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Learning, Sharing, and Teaching => Ask a Mustachian => Topic started by: Its All About Value !!! on September 29, 2012, 12:57:36 AM

Title: Tax Minimization Strategy
Post by: Its All About Value !!! on September 29, 2012, 12:57:36 AM
1. Do you agree with the tax strategy outlined in rule #8 on this page?
http://www.bogleheads.org/wiki/Video:Bogleheads%C2%AE_investment_philosophy

2. A more detailed related question... I currently have my 401k and IRA at Fidelity.  I wanted to by VBTLX in my IRA, but I don't want to pay the transaction fee that Fidelity would charge.  So I could by the BND ETF for a $7.95 commission or I could buy iShares AGG which would be commission free. I know this is nit picky... but what do you all think I should do?  There an element of mutual fund vs ETF... and an element of duplicate funds offered by other providers that may have slightly higher expense rations.
Title: Re: Tax Minimization Strategy
Post by: ShavinItForLater on September 29, 2012, 08:05:27 AM
For those not wanting to watch a long video, Rule #8 is advising to keep bonds in tax-deferred or tax-free (e.g., Roth) accounts, and to keep stocks in taxable accounts as a way of minimizing taxes.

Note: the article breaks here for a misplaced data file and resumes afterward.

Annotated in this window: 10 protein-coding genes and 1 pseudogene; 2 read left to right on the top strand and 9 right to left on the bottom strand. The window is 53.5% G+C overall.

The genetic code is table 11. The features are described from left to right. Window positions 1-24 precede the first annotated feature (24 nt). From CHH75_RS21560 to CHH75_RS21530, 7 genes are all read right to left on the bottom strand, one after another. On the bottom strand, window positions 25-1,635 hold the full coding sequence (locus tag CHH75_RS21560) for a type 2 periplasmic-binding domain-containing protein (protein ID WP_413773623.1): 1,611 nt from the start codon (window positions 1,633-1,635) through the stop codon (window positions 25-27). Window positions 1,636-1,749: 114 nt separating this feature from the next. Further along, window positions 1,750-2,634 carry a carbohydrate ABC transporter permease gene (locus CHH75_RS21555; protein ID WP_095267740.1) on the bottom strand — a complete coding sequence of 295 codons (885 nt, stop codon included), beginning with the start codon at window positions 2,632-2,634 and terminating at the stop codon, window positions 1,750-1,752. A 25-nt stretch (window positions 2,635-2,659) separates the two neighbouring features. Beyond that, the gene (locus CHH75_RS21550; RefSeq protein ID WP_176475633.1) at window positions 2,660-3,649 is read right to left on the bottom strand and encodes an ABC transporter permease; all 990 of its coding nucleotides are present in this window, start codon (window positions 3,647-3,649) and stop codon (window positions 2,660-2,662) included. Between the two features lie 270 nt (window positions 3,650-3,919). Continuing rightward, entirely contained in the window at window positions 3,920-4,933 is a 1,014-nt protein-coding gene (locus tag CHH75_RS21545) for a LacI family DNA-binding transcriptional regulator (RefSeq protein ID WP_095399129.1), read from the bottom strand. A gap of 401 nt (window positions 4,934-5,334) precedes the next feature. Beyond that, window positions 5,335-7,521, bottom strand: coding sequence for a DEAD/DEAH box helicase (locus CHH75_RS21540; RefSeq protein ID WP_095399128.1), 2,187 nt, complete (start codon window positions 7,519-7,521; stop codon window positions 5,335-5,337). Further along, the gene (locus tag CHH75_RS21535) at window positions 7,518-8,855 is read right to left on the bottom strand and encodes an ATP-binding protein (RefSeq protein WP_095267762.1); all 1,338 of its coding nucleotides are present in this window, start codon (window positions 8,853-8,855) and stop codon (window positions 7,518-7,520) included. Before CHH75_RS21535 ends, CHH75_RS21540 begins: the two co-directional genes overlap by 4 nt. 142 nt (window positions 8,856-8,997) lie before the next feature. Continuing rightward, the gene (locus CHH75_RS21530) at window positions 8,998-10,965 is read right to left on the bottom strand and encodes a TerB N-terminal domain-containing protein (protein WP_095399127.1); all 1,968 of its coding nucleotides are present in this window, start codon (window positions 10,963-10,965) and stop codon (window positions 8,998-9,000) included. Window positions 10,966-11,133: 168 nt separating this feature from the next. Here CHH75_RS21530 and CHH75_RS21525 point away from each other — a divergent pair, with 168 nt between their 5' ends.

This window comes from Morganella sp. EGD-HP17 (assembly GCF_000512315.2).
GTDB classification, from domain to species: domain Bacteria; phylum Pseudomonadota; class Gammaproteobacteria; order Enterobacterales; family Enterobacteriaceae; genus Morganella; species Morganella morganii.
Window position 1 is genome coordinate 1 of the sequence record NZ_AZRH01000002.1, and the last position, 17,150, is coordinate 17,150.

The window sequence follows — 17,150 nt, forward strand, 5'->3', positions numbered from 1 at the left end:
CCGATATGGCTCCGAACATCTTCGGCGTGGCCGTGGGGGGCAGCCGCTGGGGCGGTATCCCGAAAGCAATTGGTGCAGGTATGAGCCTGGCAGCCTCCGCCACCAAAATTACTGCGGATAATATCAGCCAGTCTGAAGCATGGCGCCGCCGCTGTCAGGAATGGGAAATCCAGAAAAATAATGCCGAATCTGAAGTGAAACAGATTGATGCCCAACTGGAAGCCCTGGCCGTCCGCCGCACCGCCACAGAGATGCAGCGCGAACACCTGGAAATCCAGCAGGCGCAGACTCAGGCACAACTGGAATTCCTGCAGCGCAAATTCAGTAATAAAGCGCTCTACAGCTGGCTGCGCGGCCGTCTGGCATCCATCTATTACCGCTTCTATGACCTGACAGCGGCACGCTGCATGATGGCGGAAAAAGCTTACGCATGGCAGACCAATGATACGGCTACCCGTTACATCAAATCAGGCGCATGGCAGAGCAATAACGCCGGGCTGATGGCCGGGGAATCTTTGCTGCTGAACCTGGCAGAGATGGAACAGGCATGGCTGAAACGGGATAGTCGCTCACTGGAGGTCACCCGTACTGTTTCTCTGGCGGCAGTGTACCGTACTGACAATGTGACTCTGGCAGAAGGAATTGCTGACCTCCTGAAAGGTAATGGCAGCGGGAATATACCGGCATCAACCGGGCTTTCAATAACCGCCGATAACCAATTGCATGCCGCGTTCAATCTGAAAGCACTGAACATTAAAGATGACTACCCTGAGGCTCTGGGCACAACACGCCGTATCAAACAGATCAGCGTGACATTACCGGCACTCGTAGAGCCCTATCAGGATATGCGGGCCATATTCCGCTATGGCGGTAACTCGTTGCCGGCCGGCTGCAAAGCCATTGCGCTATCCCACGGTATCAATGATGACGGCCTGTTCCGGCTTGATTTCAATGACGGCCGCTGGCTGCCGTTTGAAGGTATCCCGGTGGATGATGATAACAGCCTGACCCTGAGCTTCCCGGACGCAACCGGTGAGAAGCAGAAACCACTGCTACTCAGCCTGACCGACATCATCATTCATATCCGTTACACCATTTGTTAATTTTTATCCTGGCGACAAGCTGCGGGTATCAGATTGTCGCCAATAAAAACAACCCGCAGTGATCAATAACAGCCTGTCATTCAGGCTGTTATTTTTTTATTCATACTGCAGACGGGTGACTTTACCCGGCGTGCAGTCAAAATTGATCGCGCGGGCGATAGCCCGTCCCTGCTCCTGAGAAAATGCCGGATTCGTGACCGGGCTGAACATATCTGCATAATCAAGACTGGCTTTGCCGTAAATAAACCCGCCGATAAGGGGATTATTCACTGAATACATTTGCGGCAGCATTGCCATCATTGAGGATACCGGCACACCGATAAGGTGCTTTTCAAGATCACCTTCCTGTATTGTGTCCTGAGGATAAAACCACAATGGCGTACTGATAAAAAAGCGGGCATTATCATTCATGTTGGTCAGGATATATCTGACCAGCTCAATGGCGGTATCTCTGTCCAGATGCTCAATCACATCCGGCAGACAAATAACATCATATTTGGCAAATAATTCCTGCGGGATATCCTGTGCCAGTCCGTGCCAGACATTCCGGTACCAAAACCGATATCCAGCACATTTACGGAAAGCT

My response--that advice I believe is based on several assumptions that may or may not hold true for you:
 

Walking through those assumptions, first, if you will need the money you're investing to be fully accessible before age 59 1/2, you won't want it in a traditional IRA or a 401(k).  Roth IRAs would be more flexible since after 5 years you can withdraw the *contribution* portion without penalty.  Any money you need sooner would be better off in taxable accounts to avoid withdrawal penalties and rule 72(t) restrictions.

Assuming we are talking about 100% retirement funds (passing assumption #1), if you can put it all in tax-advantaged accounts, then there is no reason to worry about this--all the money will be completely tax-advantaged, stocks or bonds.  It's only when you have surplus funds to save that this might apply. 

Also note that Roth IRA/401(k)s will never have any tax on the income or dividends or appreciation (with the tradeoff being that you have already paid taxes on the money you are using to invest).  That might actually be the ideal place to stash retirement bonds.